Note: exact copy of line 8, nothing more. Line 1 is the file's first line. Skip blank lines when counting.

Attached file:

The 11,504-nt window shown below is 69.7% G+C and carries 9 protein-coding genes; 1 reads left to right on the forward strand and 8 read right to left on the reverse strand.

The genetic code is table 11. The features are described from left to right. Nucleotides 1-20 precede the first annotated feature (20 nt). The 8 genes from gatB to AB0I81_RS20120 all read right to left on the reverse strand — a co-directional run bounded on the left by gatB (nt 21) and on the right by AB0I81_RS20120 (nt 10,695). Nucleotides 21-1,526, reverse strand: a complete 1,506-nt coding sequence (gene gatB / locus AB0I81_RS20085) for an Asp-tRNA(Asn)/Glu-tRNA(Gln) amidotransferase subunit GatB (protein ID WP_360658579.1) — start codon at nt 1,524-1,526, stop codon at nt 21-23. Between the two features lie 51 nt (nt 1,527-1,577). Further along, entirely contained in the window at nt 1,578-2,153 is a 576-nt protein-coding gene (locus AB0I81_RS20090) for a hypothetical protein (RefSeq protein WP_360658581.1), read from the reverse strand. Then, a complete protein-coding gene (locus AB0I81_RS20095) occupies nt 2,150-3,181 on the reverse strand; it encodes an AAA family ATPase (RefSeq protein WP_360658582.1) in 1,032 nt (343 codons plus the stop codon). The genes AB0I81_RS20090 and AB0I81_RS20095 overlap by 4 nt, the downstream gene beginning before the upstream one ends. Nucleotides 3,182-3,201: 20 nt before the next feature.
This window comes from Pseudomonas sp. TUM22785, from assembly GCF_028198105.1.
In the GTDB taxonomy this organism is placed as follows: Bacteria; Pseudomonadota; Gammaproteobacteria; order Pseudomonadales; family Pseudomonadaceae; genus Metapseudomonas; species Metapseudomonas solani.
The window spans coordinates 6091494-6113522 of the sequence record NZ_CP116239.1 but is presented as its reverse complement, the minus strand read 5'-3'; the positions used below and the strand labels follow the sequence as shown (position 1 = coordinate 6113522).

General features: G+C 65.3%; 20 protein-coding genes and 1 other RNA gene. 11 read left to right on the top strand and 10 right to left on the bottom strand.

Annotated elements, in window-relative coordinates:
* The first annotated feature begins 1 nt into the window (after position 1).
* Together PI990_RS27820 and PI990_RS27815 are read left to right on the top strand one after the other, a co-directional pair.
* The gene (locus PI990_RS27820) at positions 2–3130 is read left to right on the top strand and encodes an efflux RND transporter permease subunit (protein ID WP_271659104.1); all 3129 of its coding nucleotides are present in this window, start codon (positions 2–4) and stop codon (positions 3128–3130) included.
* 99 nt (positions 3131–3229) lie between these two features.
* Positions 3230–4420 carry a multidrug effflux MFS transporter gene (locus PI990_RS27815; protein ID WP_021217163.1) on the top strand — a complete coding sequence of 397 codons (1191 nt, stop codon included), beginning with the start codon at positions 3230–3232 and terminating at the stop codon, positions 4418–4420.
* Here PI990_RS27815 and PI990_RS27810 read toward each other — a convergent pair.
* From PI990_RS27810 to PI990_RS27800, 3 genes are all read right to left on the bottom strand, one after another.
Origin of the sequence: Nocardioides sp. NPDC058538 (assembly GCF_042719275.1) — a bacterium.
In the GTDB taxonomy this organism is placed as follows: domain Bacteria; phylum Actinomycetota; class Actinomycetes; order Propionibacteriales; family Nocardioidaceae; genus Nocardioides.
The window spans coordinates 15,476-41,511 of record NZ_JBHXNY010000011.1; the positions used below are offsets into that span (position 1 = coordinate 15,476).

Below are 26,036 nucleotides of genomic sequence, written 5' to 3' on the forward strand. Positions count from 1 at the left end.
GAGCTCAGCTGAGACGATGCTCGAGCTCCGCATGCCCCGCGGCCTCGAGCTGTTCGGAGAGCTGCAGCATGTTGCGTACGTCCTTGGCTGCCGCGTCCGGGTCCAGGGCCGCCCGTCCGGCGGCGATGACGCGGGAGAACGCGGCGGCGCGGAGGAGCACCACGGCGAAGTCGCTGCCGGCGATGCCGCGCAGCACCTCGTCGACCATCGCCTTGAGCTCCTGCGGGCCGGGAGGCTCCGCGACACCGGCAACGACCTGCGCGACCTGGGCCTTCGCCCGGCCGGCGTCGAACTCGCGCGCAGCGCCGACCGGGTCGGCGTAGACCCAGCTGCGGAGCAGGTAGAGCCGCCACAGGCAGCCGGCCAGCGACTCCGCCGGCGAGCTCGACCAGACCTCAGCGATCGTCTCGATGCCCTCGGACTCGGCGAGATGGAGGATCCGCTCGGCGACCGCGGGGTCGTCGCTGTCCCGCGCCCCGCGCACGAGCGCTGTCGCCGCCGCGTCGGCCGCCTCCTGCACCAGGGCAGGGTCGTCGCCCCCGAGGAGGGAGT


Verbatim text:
* The first annotated feature begins 1 nt into the window (after position 1).